Why Working From Home Doesn’t Work For Everyone
Despite the rumbling of the second wave of COVID-19, restrictions are still to lift, and some sense of normality has resumed. For some, this means there is potential to return to working from the office. While some businesses have told employees that working from home will continue indefinitely, for the time being, others are putting the decision in the hands of their staff.
Whichever option you are facing, it’s likely that working from home is now firmly on the agenda, but with a little more flexibility and freedom. The positive here is that coronavirus forced employers to offer that long-overdue work flexibility that a 2020 workforce should experience. The virtual office is now well-established with Zoom reporting that its number of corporate subscribers has increased by 350%.
But for some, working from home isn’t the idyllic set-up that we quite envisioned. Whether it’s the lack of ability to separate and switch off, the questionable office furniture and impending posture problems or the constant harassment from housemates little and large, working from home can become a barrier to productivity for some.
Creative and innovative thinking can suffer
Working from home supporters (myself included!) often cite studies that showcase the benefits of breaking the confines of the traditional office. While these studies are reputable and the data speaks for itself, for those people that have not been fully accustomed to working from home, productivity can slowly diminish.
A study by Dr. Helen Fitzhugh on the long-term health consequences to confined working found that there are a number of wellbeing issues, including tiredness, boredom, anxiety, depression, sleeplessness, and even elevated drug and alcohol abuse.
It’s essential to bear in mind that for those who aren’t fans of working solo in their own space, hard to measure elements such as creativity, inspiration, and innovative thinking can reduce. Being around other people allows us to demonstrate our personal human qualities like collaboration and empathy; a lack of this interpersonal communication can have repercussions for some of us.
Some studies prove for those that enjoy the hustle and bustle of office life, the rate of problem-solving increases when collaborating in the same room as their peers. That team unity can become impaired when working remotely. The benefits of social interaction are not to be ignored.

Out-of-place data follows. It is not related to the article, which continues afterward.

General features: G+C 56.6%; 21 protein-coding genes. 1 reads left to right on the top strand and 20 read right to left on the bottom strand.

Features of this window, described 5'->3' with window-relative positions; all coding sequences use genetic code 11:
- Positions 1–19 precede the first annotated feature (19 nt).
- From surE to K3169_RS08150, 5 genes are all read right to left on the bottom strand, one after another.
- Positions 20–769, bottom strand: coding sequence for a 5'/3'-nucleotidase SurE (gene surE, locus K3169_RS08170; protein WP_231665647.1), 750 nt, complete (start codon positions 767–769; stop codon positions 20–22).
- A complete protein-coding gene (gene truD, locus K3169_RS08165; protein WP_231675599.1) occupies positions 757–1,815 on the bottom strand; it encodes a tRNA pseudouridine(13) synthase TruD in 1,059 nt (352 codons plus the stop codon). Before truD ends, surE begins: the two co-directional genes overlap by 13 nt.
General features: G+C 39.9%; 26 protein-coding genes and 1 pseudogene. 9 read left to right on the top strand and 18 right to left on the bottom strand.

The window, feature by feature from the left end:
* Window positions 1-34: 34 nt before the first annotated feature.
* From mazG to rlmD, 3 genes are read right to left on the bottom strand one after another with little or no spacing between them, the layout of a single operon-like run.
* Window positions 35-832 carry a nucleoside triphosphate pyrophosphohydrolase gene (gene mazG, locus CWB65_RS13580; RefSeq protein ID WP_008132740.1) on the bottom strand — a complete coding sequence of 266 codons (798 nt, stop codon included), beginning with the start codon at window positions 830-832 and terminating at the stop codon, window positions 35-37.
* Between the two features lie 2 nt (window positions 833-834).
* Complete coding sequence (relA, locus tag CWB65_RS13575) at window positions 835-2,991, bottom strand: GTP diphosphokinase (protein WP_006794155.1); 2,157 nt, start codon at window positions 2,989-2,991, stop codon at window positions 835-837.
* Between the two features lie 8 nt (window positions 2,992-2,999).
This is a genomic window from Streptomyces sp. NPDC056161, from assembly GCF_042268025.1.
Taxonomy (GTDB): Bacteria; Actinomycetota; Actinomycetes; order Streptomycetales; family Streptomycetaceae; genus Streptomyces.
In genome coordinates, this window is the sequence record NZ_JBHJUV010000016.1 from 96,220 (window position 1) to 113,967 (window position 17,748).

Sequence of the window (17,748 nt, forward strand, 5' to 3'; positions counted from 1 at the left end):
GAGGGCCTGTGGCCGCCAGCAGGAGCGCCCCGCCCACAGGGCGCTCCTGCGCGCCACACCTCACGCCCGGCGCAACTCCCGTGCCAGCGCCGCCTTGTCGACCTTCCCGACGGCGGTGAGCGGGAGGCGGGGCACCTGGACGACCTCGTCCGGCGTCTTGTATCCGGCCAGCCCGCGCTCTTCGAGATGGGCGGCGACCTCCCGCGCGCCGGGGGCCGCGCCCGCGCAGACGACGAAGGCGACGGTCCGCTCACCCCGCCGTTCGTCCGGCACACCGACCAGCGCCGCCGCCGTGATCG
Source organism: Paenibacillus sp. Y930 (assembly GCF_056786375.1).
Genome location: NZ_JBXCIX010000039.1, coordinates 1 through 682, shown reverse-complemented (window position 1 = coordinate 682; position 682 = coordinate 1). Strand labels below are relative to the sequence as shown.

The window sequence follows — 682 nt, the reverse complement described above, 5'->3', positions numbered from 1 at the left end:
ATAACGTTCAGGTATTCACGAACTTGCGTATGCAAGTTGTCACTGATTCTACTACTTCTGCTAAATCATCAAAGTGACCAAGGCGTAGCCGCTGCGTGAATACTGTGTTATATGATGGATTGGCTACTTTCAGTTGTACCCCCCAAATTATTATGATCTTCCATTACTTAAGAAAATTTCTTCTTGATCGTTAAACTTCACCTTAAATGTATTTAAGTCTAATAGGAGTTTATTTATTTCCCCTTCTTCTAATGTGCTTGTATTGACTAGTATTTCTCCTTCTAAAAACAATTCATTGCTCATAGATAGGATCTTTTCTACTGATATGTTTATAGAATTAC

Steve Jobs once said, “Creativity comes from spontaneous meetings, from random discussions. You run into someone, you ask what they’re doing, you say ‘Wow,’ and soon you’re cooking up all sorts of ideas.”
Does presenteeism become an issue?
Remote workers are reported to take shorter breaks and fewer sick days. Let’s face it; if you are at home anyway, regardless of feeling under the weather, it won’t hurt to do some work, will it? Yes, it will.
This approach will lead to burn out faster than a traditional set up because some remote workers admit that it is difficult to separate work life from home life and an ‘always on’ mind frame can soon occur.
Employees need to feel safe that despite working from home, the same rules apply when they are unwell, and that is up to you as an employer to enforce. Remote working isn’t an opportunity to squeeze as much efficiency and productivity out of your employees; it is about enabling them to find a work-life balance that works for them.
Sure, a slip in productivity can be alarming, but it always serves well to take a supportive and empathetic approach rather than putting an employee on trial.
Working from home can become lonely, especially if you are someone that thrives on interaction. It is for this reason that co-working spaces have become popular; individuals who like to work in an office set up and be around other people can draw energy from their surroundings without employers having to revert to rigid office hours and space.
This puts the onus back in the hands of the individual, empowering them to make choices over the elements that go with working in an office, such as the commute.
Avoid taking a blanket approach
The environment in which we work best is a very personal decision. Right now, among the heat of the corona pandemic it’s easy to ditch the office space, reduce your costs and roll out a remote-only operation. But be careful that this decision doesn’t later damage your team once the crisis is over and the dust has settled.
While some of us are happy to work alone and adapt to a virtual workspace and culture, others will find the lack of face-to-face time stilts their motivation and productivity, and as a result, innovation suffers.
It’s important to remember that flexible must be just that – flexible and balanced. It must be able to work for each employee, not just the ones that want to work from home indefinitely.
Perhaps remote working has been overhyped and forced social distancing has meant that we have become desensitised to the joy and inspiration that comes with physically connecting with another person.
Microsoft CEO Satya Nadella summed it up best when he said, ‘What I miss is when you walk into a physical meeting, you are talking to the person that is next to you, you’re able to connect with them for the two minutes before and after. One of the things I feel is, hey, maybe we are burning some of the social capital we built up in this phase where we are all working remote. What’s the measure for that?’
If you are trying to navigate ways to introduce flexible and long-term remote working, but still want to create a culture of collaboration and innovation, I can help you. Contact me today to discuss how I can help you.